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Column: Going back to two-tier exams is a bad idea
ASK any of the thousands of young people across East Lancashire who have just taken their GCSE exams whether they’ve had an easy time, and they’ll look at you as though you’re mad.
Yet these days, these youngsters have to cope not only with working at least as hard as my generation did, but then seeing the examinations themselves trashed in some of our newspapers, for their alleged declining quality.
Is there truth in these claims? Are there ways in which we could improve the system?
The evidence on school standards is mixed, but there is no conclusive evidence that internationally our standards have slipped.
But it is also true that other countries have moved above us in some of the league tables.
Fifteen years ago, just one in three pupils were getting five, or more, good GCSEs; now for the borough it’s slightly more than three in four.
While this is slightly below the mean, our overall rate of improvement over the period has been faster than average.
Most of the change represents a real improvement in educational attainment by young people in the borough.
More broadly, the latest assessment by the International Association for the Evaluation of Educational Achievement has found, for instance, that results for pupils from England in maths and sciences were significantly above standard at both fourth and eighth grade – ranking in the top ten countries.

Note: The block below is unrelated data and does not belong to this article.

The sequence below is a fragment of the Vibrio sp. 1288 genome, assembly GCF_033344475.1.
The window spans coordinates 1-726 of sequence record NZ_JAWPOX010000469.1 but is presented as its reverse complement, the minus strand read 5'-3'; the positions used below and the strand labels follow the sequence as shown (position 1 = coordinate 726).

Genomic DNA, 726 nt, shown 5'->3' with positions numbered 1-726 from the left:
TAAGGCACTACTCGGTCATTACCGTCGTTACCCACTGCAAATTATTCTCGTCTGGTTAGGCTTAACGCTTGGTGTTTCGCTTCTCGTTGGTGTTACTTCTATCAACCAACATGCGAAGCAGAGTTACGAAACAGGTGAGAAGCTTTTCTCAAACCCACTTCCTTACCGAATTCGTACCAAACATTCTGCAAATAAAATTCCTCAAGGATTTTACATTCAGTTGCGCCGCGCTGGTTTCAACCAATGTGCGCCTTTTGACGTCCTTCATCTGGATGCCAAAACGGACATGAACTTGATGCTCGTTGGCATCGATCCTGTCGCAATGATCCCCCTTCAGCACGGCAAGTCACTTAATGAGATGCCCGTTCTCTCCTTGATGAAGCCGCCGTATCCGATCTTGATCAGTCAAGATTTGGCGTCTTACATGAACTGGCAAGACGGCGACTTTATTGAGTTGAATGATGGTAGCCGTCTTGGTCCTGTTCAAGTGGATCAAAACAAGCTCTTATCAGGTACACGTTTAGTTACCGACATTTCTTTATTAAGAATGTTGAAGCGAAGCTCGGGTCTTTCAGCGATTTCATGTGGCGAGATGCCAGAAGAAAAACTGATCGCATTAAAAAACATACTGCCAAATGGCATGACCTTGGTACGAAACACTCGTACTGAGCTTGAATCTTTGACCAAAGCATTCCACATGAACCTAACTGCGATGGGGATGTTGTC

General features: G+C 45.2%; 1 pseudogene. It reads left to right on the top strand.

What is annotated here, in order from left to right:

It found no evidence of a decline in achievement in these subjects, indeed, it found significant improvements in mean maths scores for both age groups between 1995 and 2007.
GCSEs were introduced in the late 1980s to replace the old two-tier system, of O-Levels for “academic” pupils, and “CSEs” (Certificate of Secondary Education) for the rest.
Education Secretary Michael Gove appeared to be proposing last week that we should go back to that. A bad idea.
Instead, we should take steps to improve the GCSE system. I am, for example, very uncomfortable about the examination boards which have become money-making businesses.
There is a regulator above them to check on standards – and I am sure that the boards themselves will claim that quality comes first.
But these stories about varying standards will only end if, and when, the exam boards are no longer driven by profits, and are single-minded about standards.